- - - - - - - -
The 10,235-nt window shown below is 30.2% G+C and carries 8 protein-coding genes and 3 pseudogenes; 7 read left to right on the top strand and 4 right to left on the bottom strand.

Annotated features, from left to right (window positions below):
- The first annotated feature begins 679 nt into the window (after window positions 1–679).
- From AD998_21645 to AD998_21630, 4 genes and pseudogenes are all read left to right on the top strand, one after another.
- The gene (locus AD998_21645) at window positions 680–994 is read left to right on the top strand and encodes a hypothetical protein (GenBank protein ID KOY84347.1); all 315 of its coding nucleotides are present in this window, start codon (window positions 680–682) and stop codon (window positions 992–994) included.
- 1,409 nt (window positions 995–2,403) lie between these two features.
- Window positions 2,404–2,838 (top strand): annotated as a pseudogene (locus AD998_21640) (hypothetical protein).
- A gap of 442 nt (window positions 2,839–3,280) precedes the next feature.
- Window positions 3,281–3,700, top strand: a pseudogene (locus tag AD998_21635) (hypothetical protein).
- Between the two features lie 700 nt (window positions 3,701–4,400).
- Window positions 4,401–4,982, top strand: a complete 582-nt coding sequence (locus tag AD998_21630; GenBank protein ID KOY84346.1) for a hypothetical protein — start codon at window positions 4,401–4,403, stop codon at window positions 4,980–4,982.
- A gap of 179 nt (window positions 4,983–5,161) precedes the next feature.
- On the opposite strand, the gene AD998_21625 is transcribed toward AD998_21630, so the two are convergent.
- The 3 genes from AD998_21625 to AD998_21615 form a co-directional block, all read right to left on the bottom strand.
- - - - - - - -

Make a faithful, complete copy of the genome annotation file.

The 10,235-nt window shown below is 30.2% G+C and carries 8 protein-coding genes and 3 pseudogenes; 7 read left to right on the top strand and 4 right to left on the bottom strand.

Annotated features, from left to right (window positions below):
- The first annotated feature begins 679 nt into the window (after window positions 1–679).
- From AD998_21645 to AD998_21630, 4 genes and pseudogenes are all read left to right on the top strand, one after another.
- The gene (locus AD998_21645) at window positions 680–994 is read left to right on the top strand and encodes a hypothetical protein (GenBank protein ID KOY84347.1); all 315 of its coding nucleotides are present in this window, start codon (window positions 680–682) and stop codon (window positions 992–994) included.
- 1,409 nt (window positions 995–2,403) lie between these two features.
- Window positions 2,404–2,838 (top strand): annotated as a pseudogene (locus AD998_21640) (hypothetical protein).
- A gap of 442 nt (window positions 2,839–3,280) precedes the next feature.
- Window positions 3,281–3,700, top strand: a pseudogene (locus tag AD998_21635) (hypothetical protein).
- Between the two features lie 700 nt (window positions 3,701–4,400).
- Window positions 4,401–4,982, top strand: a complete 582-nt coding sequence (locus tag AD998_21630; GenBank protein ID KOY84346.1) for a hypothetical protein — start codon at window positions 4,401–4,403, stop codon at window positions 4,980–4,982.
- A gap of 179 nt (window positions 4,983–5,161) precedes the next feature.
- On the opposite strand, the gene AD998_21625 is transcribed toward AD998_21630, so the two are convergent.
- The 3 genes from AD998_21625 to AD998_21615 form a co-directional block, all read right to left on the bottom strand.